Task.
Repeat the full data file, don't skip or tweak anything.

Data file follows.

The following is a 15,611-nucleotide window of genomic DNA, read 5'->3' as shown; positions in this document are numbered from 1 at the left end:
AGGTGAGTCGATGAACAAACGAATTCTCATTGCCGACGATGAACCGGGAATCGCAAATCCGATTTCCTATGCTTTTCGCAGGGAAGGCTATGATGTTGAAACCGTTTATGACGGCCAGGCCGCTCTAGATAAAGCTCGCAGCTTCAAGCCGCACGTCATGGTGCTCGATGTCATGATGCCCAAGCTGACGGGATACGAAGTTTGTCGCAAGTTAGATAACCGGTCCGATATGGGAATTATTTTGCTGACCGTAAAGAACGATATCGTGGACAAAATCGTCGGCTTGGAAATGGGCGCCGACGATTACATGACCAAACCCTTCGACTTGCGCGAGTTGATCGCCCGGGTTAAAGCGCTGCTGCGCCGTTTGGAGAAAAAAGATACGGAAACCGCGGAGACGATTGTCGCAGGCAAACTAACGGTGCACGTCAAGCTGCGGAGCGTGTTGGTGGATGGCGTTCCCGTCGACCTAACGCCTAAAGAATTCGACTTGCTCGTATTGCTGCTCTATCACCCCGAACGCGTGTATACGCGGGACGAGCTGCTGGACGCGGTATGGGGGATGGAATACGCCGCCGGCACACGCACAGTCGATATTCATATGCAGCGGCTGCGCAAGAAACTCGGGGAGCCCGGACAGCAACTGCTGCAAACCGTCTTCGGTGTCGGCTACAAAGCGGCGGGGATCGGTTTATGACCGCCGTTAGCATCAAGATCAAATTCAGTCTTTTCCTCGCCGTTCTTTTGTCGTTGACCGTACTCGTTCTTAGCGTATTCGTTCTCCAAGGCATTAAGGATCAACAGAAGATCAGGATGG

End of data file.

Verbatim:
The following is a 15,611-nucleotide window of genomic DNA, read 5'->3' as shown; positions in this document are numbered from 1 at the left end:
AGGTGAGTCGATGAACAAACGAATTCTCATTGCCGACGATGAACCGGGAATCGCAAATCCGATTTCCTATGCTTTTCGCAGGGAAGGCTATGATGTTGAAACCGTTTATGACGGCCAGGCCGCTCTAGATAAAGCTCGCAGCTTCAAGCCGCACGTCATGGTGCTCGATGTCATGATGCCCAAGCTGACGGGATACGAAGTTTGTCGCAAGTTAGATAACCGGTCCGATATGGGAATTATTTTGCTGACCGTAAAGAACGATATCGTGGACAAAATCGTCGGCTTGGAAATGGGCGCCGACGATTACATGACCAAACCCTTCGACTTGCGCGAGTTGATCGCCCGGGTTAAAGCGCTGCTGCGCCGTTTGGAGAAAAAAGATACGGAAACCGCGGAGACGATTGTCGCAGGCAAACTAACGGTGCACGTCAAGCTGCGGAGCGTGTTGGTGGATGGCGTTCCCGTCGACCTAACGCCTAAAGAATTCGACTTGCTCGTATTGCTGCTCTATCACCCCGAACGCGTGTATACGCGGGACGAGCTGCTGGACGCGGTATGGGGGATGGAATACGCCGCCGGCACACGCACAGTCGATATTCATATGCAGCGGCTGCGCAAGAAACTCGGGGAGCCCGGACAGCAACTGCTGCAAACCGTCTTCGGTGTCGGCTACAAAGCGGCGGGGATCGGTTTATGACCGCCGTTAGCATCAAGATCAAATTCAGTCTTTTCCTCGCCGTTCTTTTGTCGTTGACCGTACTCGTTCTTAGCGTATTCGTTCTCCAAGGCATTAAGGATCAACAGAAGATCAGGATGG